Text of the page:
Welcome to Yakyubaka.com

Yu Darvish: Playoffs #3

by on Oct.27, 2007 @ 8:33 am, under NPB

Game 1 of the Nippon Series has just finished and Yu Darvish pitched a brilliant game. He kept the Dragons batters off balance all night and tossed a 4-hit, 1-run complete game. Darvish touched 154 km/h on the speed gun (95.7 mph) and struck out 13 Dragons hitters, including Tyrone Woods and Norihiro Nakamura (yes, the same that supposedly signed a contract with the Mets and then backed out) twice a piece. The 13 strikeouts tied a Nippon Series record for strikeouts in a 9 inning game.

The one run Darvish gave up came in the top of the 6th when the first two hitters of the inning, Masahiro Akira and Hirokazu Inaba, started things off with singles to set up a first and third, no-out situation for Masahiko Morino. On the first pitch, Morino lifted a fly ball to center, which ended up becoming a run scoring sac-fly. The next batter, Tyrone Woods, grounded into a double play to end the inning.

The Fighters scored all their runs off the Dragons Kenshin Kawakami in the bottom of the first on a three run shot by Fernando Seguignol. Outside of that first frame, Kawakami matched Darvish and allowed only one batter to reach base (a single in the bottom of the eighth by Makoto Kaneko).

Final score: Fighters 3 - Dragons 1

   IP   BF   P   H  HR  SO  BB  HB  ER  R
W  9.0  33  133  4  0   13  3   0   1   1

ERA   G  CG  ShO  W  L   IP   H   HR  SO  BB  HBP  R  ER  BF   P
1.46  3  2   0    3  0  24.2  14  0   23  5   1    4  4   92  362

6 comments on “Yu Darvish: Playoffs #3

  1. knucklehead7

    The Fighters went a long time before winning their championship last year, didn’t they? That would be kind of cool if they won back to back after not winning one for so long.

    It’s also kind of neat to see how they re-branded the team a bit after they moved to Sapporo and are now having success.

  2. Gwynar

    The Fighters had actually never won a Japan Series until last year. The furthest they ever got prior to that was Pacific League Champions back in 1981. The last time a team won back-to-back Japan Series Championships was back in the early 90’s when the Seibu Lions won three in a row (90, 91, 92). The Lions really went through an amazing run back then. Between 1982 and 1992, they won the Japan Series 8 times and took the pennant 9 times. They went on to win 4 more pennants between 1993 and 1998, won the pennant in 2002, and then a Japan Series in 2004.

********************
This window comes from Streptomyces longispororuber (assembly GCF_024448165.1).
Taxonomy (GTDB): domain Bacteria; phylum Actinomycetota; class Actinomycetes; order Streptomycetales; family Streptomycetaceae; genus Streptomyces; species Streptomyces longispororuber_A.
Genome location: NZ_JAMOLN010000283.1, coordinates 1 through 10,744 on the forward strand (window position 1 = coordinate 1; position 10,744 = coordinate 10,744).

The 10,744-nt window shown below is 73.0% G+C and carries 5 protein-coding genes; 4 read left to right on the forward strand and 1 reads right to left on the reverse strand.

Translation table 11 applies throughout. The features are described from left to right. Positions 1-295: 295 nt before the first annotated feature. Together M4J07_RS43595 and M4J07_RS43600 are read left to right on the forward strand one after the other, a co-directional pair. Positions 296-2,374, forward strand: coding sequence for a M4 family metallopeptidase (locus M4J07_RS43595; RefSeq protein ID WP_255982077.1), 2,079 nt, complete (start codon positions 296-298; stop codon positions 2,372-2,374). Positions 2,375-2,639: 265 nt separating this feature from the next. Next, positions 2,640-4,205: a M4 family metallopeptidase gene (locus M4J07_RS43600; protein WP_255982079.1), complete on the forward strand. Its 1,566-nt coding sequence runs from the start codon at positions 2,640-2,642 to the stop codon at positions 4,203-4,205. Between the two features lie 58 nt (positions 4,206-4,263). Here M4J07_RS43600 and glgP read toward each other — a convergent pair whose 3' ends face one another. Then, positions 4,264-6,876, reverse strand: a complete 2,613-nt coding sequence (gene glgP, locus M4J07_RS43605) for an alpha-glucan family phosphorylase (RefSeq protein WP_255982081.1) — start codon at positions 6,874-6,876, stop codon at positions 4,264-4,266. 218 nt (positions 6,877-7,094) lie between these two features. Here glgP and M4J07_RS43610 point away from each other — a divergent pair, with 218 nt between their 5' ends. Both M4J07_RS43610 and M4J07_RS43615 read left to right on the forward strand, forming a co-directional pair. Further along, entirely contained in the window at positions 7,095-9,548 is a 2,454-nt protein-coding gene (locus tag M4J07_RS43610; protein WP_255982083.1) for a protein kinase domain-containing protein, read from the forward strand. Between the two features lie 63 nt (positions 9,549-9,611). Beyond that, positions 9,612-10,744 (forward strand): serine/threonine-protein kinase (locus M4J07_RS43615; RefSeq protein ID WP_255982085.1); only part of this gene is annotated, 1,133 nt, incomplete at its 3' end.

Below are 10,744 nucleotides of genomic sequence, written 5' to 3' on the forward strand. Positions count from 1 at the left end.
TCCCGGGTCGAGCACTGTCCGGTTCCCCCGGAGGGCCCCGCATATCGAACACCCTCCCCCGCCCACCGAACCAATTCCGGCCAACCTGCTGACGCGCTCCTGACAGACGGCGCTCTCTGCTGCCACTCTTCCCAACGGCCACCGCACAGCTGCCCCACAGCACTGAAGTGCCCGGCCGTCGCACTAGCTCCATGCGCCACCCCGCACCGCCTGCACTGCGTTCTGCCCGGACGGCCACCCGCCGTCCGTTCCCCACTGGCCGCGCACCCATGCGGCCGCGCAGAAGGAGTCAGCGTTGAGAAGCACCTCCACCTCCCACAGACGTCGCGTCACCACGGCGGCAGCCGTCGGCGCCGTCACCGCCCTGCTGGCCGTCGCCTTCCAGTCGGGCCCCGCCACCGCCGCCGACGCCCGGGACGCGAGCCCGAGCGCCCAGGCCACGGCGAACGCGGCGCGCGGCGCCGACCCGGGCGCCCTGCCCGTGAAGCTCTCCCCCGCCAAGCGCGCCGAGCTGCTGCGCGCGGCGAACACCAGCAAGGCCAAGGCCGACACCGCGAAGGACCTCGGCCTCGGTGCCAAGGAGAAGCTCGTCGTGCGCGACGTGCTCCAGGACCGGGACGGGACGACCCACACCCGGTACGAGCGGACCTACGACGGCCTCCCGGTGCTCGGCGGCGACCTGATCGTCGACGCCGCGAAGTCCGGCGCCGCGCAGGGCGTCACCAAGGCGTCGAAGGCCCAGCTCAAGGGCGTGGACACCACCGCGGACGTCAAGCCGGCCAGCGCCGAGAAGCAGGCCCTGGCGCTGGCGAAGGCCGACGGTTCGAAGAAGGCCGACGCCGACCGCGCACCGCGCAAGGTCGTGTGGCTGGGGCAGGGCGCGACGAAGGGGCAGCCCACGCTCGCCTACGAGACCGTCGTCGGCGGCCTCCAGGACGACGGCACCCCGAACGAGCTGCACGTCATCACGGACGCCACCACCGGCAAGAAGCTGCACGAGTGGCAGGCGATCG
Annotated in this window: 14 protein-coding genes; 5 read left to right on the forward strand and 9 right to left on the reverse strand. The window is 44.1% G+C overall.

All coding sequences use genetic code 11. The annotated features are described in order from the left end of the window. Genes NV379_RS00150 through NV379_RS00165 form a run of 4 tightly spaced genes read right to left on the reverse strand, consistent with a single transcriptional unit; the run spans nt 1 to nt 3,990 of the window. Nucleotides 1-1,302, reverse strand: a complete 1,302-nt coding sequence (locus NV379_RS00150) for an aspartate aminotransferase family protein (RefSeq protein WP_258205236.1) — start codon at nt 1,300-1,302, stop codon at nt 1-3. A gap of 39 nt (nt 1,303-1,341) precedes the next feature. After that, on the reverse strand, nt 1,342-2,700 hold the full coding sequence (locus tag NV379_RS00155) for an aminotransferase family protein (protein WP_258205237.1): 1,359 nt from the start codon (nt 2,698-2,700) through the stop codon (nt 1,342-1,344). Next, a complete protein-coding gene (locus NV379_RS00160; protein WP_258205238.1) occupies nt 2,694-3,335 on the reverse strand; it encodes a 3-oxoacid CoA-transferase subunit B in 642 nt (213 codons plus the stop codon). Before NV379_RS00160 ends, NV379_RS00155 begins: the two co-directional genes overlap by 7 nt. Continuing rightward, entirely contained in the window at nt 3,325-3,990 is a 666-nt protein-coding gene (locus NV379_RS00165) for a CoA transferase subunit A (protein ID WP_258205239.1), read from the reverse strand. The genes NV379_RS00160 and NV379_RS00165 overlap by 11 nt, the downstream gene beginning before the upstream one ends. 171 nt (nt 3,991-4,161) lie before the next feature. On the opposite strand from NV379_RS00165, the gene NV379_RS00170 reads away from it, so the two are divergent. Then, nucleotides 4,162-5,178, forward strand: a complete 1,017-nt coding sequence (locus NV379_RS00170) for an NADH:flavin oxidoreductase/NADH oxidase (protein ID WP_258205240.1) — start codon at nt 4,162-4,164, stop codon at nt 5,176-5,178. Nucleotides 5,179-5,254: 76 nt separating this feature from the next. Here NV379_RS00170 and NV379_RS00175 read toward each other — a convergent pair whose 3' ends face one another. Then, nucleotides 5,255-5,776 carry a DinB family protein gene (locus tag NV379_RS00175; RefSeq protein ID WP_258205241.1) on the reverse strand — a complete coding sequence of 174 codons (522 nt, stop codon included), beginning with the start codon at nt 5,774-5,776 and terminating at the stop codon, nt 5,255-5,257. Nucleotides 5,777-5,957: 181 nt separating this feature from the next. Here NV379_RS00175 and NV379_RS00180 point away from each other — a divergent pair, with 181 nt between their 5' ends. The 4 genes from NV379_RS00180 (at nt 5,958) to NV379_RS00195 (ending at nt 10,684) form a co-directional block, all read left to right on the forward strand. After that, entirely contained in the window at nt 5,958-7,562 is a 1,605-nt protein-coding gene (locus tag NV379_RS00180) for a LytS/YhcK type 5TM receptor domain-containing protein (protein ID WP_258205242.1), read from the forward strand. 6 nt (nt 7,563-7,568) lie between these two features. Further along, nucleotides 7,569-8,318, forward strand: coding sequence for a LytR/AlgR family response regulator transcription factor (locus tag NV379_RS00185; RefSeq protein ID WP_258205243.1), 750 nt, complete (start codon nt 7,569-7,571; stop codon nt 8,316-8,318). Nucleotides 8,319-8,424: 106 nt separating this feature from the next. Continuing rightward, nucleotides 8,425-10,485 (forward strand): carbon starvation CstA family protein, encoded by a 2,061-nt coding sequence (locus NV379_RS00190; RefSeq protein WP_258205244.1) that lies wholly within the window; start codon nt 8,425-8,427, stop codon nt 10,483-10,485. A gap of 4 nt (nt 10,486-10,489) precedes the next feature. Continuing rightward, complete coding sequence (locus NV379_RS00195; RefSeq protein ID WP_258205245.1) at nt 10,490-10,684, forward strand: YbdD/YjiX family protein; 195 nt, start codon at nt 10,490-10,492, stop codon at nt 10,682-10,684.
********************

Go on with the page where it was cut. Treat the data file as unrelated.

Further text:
Incidentally, the last time the Dragons won the Japan Series was back in 1954.

    I was actually a little worried about the Fighters because they lost Shinjo and Ogasawara. Shinjo wasn’t much of a threat at the plate, but he played a great defense and really got everyone around him excited to play. And of course, losing an offensive stud like Ogasawara can never be a good thing, but the one thing they had going for them is that the offense is quite balanced — good speed, good contact, and power where it counts.

    I think the Fighters probably have the most balanced team in the NPB right now.

  3. knucklehead7

    Thanks for the info. I think it’s kind of a neat story.

    My "favorite" team in Japan is the Buffaloes which dates back to when they were Kintetsu. One summer when I was growing up, I sent off to all the Japanese teams asking them to send me pocket schedules and stickers. I got a few responses here and there, but near the end of the summer I got a package in the mail from Kintetsu. They sent me a bunch of stickers and schedules, but the best part was they sent me a media guide. It was a really nice one too with a lot of great pictures in it. I then spent the rest of the summer trying to translate the characters that came with the stats into English.

    In the Central, I like the Swallows a bit, but it’s mainly because of Atsuya Furuta and that I like their uniforms a lot.

  4. Gwynar

    I’m actually a huge fan of the Swallows. After that, probably the Giants and the Lions.

    The ballpark for the Swallows is just a 5 minute walk from where I am. The first Japanese baseball game I ever went to was a Swallows game. And when I was younger and visited Japan during the summers, Giant’s games were always televised, so I ended up watching a lot of Giants games. My grandfather was a Lions fan, so watched a lot of those games when I went to visit him.

    An interesting point: Japanese fans don’t appear to be quite as die-hard as some US fans can be. Actually, "true" Tigers fans and Giants fans can be a little over-the-top, much like Red Sox and Yankee fans. But otherwise, many fans can easily root for one team or another.

    My favorite players during that time were Kiyohara, Hara, Furuta, Randy Bass, and Warren Cromartie. Those were some really great players.

  5. knucklehead7

    That’s pretty cool about living so close to where the Swallows play.

    I remember when Bass was close to breaking Oh’s single season record for homeruns, and no one would pitch to him. Incidentally, the Tigers have sweet uniforms, too.

    Posnanski wrote a column about experiencing the Japan series:


  6. Gwynar

    There is still a lot of racism in Japan. The irony here is that Oh isn’t quite 100% Japanese either. Actually, I wonder if he experienced any racism while he was playing.

    The same thing happened to Tuffy Rhodes in 2001 and Alex Cabrera in 2002 (walked to prevent them from breaking the record of 55).

Comments are closed.